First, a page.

Former Federal Reserve Chairman Alan Greenspan recently noted that under President Bush, “little value was placed on rigorous economic policy debate or the weighing of long-term consequences,” adding “‘deficits don’t matter,’ to my chagrin, became part of Republicans’ rhetoric.” It is for these very reasons that our country is now at the brink of a fiscal crisis. Bush and the Republican majority traded sound fiscal policies for out-of-control deficit spending, risking the future economic security of all Americans. As a result, we are now faced with serious, long-term problems that require serious, long-term solutions.
The irresponsible fiscal policies that marked the past six years transformed a projected 10-year budget surplus of $5.6 trillion into record deficits and increased our nation’s debt by $3 trillion to an unprecedented $9 trillion. That’s $30,000 for every man, woman and child.
Foreign-held debt alone has more than doubled since 2001. Bush has borrowed more money from foreign countries than all previous presidents combined, and consequently, more than 80 cents of every dollar of new debt since 2001 has been purchased by foreign investors. China alone has increased its holdings of U.S. Treasury securities by nearly 500 percent in the past six years.
Interest on the national debt will cost American taxpayers $235 billion in 2007 alone — a “debt tax” that is seven times the amount we spend on the Department of Homeland Security.
In his testimony before a recent House Budget Committee hearing, Robert Bixby, executive director of the Concord Coalition, stated: “Those who say that deficits don’t matter are not paying attention to interest costs. Even now, net interest is a bigger expense than the wars in Iraq and Afghanistan or the federal government’s share of Medicaid.”
Deficits do matter, and the Blue Dogs are unwilling to pass along the undue burden of this “debt tax” to future generations of Americans.
In January of this year, the Blue Dogs put partisan rhetoric aside and led the way as the new Congress reinstituted “pay-as-you-go” budget discipline. PAYGO rules proved successful in reining in government spending and bringing the budget to balance in the 1990s, until the Republicans allowed them to expire in 2002. The results of this speak for themselves — budget deficits in the past six fiscal years that, compounded by the growing interest payments we must pay to service this debt, produced more than $3 trillion in new national debt.
At the beginning of the 110th Congress, skeptics doubted the ability of Congress to adhere to such a strict standard of fiscal discipline. Now, we’ve reached the end of the fiscal year and every one of the approximately 360 bills that have passed the House has complied with PAYGO. A recent report by the House Budget Committee shows that the House has required significant PAYGO offsets for the farm bill, the College Cost Reduction and Access Act and the Children’s Health and Medicare Protection Act, which included gross mandatory spending cuts of $70.7 billion by 2012.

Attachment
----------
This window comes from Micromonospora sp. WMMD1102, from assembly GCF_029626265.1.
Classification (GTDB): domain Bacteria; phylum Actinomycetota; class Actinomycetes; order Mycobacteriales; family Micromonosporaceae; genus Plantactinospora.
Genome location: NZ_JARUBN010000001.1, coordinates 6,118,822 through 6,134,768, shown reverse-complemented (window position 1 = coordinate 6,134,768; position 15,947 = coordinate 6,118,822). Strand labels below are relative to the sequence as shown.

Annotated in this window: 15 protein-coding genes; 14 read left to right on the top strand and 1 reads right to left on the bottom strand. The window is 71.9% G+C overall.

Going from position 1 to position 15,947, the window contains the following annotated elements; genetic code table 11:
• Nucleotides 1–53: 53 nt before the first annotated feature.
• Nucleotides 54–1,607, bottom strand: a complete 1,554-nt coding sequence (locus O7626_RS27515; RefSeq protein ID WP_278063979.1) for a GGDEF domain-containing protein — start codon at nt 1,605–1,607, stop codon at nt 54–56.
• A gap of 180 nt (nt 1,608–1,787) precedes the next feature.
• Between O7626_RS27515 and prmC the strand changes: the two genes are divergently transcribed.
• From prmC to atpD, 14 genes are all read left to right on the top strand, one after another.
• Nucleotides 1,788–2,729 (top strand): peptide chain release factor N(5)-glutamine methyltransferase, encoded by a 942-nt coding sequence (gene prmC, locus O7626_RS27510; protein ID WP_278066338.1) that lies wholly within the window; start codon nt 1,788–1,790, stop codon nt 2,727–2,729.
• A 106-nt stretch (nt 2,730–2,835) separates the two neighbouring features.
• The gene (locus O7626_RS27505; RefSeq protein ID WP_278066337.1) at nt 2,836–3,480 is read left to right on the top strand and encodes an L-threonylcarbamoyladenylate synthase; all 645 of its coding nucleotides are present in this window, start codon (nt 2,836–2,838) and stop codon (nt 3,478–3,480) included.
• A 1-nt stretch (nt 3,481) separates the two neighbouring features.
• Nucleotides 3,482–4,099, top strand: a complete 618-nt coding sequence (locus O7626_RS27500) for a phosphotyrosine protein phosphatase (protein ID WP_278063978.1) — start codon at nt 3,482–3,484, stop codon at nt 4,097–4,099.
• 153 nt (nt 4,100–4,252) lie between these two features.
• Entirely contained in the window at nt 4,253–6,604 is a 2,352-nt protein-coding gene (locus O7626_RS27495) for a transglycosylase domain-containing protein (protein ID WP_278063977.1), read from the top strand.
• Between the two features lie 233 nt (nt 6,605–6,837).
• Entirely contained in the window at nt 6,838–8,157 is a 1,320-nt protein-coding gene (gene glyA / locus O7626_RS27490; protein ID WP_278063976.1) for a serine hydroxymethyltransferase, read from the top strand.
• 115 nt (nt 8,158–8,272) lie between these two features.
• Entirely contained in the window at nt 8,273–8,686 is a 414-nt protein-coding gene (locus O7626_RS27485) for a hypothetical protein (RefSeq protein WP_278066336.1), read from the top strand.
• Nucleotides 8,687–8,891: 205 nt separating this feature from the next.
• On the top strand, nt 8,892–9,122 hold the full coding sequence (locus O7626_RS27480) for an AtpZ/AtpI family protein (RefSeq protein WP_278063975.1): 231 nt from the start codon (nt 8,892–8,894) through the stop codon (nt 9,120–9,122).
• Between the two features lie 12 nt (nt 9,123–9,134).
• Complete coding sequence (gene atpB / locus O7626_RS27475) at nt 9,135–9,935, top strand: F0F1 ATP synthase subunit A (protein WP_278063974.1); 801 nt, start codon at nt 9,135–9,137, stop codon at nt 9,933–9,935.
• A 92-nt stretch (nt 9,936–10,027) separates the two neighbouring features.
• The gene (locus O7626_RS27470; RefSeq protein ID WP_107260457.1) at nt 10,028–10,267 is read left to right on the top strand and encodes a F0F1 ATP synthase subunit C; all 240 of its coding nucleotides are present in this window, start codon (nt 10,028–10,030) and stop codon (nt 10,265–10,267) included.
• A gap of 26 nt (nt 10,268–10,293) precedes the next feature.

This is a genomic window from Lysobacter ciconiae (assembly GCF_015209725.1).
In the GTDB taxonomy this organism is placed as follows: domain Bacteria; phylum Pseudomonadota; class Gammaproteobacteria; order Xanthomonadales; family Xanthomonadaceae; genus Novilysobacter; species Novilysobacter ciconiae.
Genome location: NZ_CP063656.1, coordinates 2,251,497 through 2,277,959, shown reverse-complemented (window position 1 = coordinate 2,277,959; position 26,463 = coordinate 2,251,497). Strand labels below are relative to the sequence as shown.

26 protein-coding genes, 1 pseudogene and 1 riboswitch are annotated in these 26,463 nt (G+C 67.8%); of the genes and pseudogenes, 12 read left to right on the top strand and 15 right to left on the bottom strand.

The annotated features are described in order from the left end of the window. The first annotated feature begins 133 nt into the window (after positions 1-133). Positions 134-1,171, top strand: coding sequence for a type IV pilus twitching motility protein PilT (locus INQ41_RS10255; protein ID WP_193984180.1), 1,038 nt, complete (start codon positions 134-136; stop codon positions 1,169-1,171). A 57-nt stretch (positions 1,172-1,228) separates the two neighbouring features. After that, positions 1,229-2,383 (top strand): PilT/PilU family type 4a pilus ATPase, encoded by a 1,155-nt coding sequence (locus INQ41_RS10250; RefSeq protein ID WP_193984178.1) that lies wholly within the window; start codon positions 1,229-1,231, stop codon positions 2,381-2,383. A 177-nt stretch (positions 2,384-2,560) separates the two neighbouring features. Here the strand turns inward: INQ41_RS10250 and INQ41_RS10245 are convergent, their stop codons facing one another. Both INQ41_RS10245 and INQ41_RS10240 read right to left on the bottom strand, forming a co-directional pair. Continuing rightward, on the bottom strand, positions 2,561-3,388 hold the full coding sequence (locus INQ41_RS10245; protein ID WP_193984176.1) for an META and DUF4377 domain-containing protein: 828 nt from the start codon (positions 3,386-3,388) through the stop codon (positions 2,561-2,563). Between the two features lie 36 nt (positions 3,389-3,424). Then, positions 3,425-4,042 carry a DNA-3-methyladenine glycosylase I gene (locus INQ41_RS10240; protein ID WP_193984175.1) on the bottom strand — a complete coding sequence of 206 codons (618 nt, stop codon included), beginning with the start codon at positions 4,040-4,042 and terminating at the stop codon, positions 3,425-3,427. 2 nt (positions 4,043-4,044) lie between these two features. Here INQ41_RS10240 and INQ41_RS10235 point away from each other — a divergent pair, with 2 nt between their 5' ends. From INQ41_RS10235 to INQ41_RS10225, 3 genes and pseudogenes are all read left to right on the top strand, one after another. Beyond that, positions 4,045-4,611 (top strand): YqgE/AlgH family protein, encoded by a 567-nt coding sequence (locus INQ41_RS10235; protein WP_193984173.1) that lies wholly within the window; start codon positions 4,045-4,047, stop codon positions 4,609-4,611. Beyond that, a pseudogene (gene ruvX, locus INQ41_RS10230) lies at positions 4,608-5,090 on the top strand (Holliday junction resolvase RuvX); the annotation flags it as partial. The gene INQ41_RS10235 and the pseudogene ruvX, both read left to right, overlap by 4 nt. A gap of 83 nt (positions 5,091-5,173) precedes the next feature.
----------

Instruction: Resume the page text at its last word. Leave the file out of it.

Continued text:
There has been no shortage of partisan rhetoric on this issue, but the reality is clear. As a direct result of PAYGO, the House has passed spending cuts totaling $276 billion over 10 years. In fact, over 80 percent of the increases in spending for priority programs have been offset by cuts in lower-priority or wasteful spending. This success is a testament to the Blue Dogs’ commitment to putting an end to out-of-control deficit spending and bringing true fiscal accountability to Washington.
As Blue Dogs, we have remained committed to PAYGO because we believe in making the federal government live within its means, just as American families do. And the people agree. A recent Washington Post-ABC News poll shows that Democrats have a greater share of the public trust on the economy and the handling of the federal budget deficit than do Republicans. This is no accident.
Putting PAYGO rules in place has been a good first step. Now, Congress must strengthen its commitment to fiscal discipline by reinstituting statutory PAYGO. House Budget Chairman John Spratt (D-S.C.) recently took another step in the right direction by holding a hearing to discuss the reinstitution of statutory PAYGO, and the Blue Dogs will continue to push for passage of this important legislation.
In January, we inherited a fiscal crisis marked by unchecked deficit spending and exploding debt. We refuse to pass this burden on to our children and grandchildren. For the first time in six years, Congress is imposing real fiscal discipline on itself, and PAYGO is finally forcing Members to make the tough decisions necessary to bring our budget back to balance. As Blue Dogs, we are committed to addressing the country’s long-term fiscal challenges, and we will continue to put politics aside in order to provide a better economic future for all Americans.
Reps. Allen Boyd (Fla.) and Mike Ross (Ark.) are members of the Blue Dog Coalition of moderate-to-conservative House Democrats.